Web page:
Several months ago, Emory Healthcare proposed a hulking parking deck with over 3,000 spaces on the northernmost end of Downtown Atlanta, off of West Peachtree Street — now Atlantans are voicing opinions against it.
The Downtown Neighborhood Association has written a letter in opposition to the proposal (included below, in full). We hear that the project is in limbo now after the City essentially allowed Emory to go back to the drawing board in hopes that they will create something more urban-appropriate that the City can support. Here’s the empty spot where the parking deck would go, below.
It’s worth noting that the empty space above is only two blocks from the Civic Center MARTA Station, and from the proposed Stitch cap over the interstate. It also sits within the boundaries of Downtown Atlanta. The Downtown Atlanta Master Plan approved by City Council calls for no new car trips in the city center, near these places with so much potential for growth in walking, cycling, and transit use.
A massive beast of a parking deck will no doubt work against those goals. It would also, arguably, work against our goals for addressing climate change in the wake of studies showing vehicle emissions to be the biggest contributor to C02 in the U.S. And it’s worth asking how a 3000 spot parking deck 2 blocks from transit in an urban core aligns with Emory’s own often-promoted sustainability vision.
Below is a photo of one of several large parking facilities that already sit next to Emory and the Civic Center MARTA Station and the proposed Stitch cap. In front, you can see people waiting for a MegaBus.
The opposition letter from ADNA
- Increase traffic on overburdened streets
- Hamper any improvement in Downtown’s walkability by continuing a “car-first” mentality
- Further contribute to negative health effects that car pollution has on Downtown residents
- Diminish what it means to live Downtown as folks continue to see Downtown as merely a place to drive in and out of as quickly as possible.
- 922 people contributed their views to the plan in face to face sessions
- 9090 people contributed their views via online surveys
- Steered by CAP a private, non-profit community development organization funded by businesses in Downtown Atlanta.
- Adopted as part of the Atlanta Comprehensive Development Plan in December 2017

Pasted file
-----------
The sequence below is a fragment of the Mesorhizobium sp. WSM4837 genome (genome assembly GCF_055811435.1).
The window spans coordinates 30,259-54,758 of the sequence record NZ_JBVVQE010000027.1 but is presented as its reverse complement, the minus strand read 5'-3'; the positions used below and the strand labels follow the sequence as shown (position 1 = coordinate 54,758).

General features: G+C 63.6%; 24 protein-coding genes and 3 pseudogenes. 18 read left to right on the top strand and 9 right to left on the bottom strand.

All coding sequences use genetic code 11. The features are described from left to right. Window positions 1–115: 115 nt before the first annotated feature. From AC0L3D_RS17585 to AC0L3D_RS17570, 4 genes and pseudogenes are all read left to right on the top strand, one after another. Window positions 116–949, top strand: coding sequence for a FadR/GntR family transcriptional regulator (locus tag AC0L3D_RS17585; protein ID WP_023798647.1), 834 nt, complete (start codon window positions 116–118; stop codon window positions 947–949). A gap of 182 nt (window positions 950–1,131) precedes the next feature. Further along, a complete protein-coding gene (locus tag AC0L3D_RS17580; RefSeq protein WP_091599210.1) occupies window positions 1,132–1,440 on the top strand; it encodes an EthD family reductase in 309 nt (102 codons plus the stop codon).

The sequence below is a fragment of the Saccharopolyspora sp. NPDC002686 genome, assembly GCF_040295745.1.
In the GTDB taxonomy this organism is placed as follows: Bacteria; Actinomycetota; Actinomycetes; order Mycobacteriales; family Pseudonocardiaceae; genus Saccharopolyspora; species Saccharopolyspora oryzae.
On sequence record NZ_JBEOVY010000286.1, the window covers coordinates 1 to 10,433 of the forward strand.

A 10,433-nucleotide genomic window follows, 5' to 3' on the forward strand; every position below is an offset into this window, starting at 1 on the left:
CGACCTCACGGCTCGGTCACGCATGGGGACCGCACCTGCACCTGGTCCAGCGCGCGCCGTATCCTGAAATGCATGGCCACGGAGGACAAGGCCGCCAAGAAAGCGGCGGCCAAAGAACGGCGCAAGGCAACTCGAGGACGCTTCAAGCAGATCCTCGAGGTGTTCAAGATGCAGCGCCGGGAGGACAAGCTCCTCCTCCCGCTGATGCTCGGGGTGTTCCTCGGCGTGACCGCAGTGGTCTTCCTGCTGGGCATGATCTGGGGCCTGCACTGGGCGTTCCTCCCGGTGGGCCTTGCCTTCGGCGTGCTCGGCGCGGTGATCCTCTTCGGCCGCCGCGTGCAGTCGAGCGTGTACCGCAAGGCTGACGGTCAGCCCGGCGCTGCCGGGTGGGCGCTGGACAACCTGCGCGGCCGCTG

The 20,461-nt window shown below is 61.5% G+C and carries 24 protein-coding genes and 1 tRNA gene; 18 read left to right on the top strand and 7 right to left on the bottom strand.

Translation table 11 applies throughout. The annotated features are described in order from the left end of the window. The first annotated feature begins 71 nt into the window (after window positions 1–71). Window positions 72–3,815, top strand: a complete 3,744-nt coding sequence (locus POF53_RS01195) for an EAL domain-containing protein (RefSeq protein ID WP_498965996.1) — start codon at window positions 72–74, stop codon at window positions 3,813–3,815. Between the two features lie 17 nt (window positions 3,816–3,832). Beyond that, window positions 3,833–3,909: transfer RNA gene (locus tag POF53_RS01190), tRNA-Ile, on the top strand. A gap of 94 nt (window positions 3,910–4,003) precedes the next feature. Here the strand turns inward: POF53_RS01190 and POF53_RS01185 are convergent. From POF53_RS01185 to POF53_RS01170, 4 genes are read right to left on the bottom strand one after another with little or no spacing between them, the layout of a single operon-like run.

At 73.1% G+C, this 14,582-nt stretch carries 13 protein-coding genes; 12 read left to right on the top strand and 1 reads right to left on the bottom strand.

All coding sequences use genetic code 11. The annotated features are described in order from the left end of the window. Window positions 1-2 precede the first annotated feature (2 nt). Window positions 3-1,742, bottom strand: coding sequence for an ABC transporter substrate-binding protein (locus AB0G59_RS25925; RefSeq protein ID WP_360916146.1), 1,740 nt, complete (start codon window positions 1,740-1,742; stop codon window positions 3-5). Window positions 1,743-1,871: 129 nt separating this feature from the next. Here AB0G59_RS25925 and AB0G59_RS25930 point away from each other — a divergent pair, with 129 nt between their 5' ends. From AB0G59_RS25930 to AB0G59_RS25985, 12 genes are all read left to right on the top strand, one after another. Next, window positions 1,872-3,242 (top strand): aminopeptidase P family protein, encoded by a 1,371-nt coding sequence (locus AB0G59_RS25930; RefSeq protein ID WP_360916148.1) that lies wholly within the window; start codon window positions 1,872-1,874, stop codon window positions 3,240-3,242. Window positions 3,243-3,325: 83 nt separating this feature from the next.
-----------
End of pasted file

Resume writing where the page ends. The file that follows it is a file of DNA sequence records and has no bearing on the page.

As Downtown continues to grow, the solution is not to build wider roads or more parking. We do not have the space to do so without sacrificing the very things that add economic value to Downtown like more housing, growing businesses, and new destinations.
- EUHM should transition from an 80% subsidy for transit users to 100%.
- Their current monthly parking fee for those who opt to drive should be raised from its subsidized rate of $10 to something in line with the market rate.
We understand that MARTA’s service hours will not serve everyone at a hospital that requires 24/7 staffing. However, by increasing the share of their staff which opts for transit –currently a dismal 13%– the hospital’s existing parking can be freed up sufficiently for those who cannot use transit due to schedule constraints.
What is needed is better management of the parking that exists to free up land for new uses and reduce the costs of development.
Downtown is home to a significant number of employees and some of the region’s largest corporations. Currently, almost 99% of Downtown employees commute from outside of Downtown. Many will continue to do so, but others may be interested in owning or renting a home Downtown, close to where they work, with the right incentive. Employee Assisted Housing programs offer ranges of financial incentives to make the case for living near the office. Partnerships with major corporations could result in an incentive package for employees to choose housing options in or near Downtown.
Atlanta Downtown Neighborhood Association
Thanks much to ADNA for giving us permission to publish the letter above. Let’s all keep an eye on this proposal as it evolves, and let’s also take this letter as an example of how we can be involved in the built environments of our neighborhoods and push for good urbanism, and support master plans.
Interested in getting involved in your own neighborhood association? The City of Atlanta has a list of the names of all of them here, with links for many.
UPDATE! Zoning Review Board approves deck
We’ve learned that the Zoning Review Board (ZRB) voted just a few days ago to approve the 3,000 space parking deck with conditions, based on recommendation from staff at the Department of City Planning. You can see the full approval notice about 30 pages into this packet from the City.
Here are the conditions, which include bicycle parking, a prohibition of pedestrian bridges, and the termination of a parking lease that Emory holds on another nearby deck.
We don’t know all the facts, and we’ll update this post if we find out more. At this point, we don’t think this should be interpreted as a “loss” or as a failure on the part of the residents who spoke out. We just don’t know enough about it to say what happened.
In the mean time, you can continue reach out to your city council members and the mayor, who will ultimately decide if the deck project proceeds!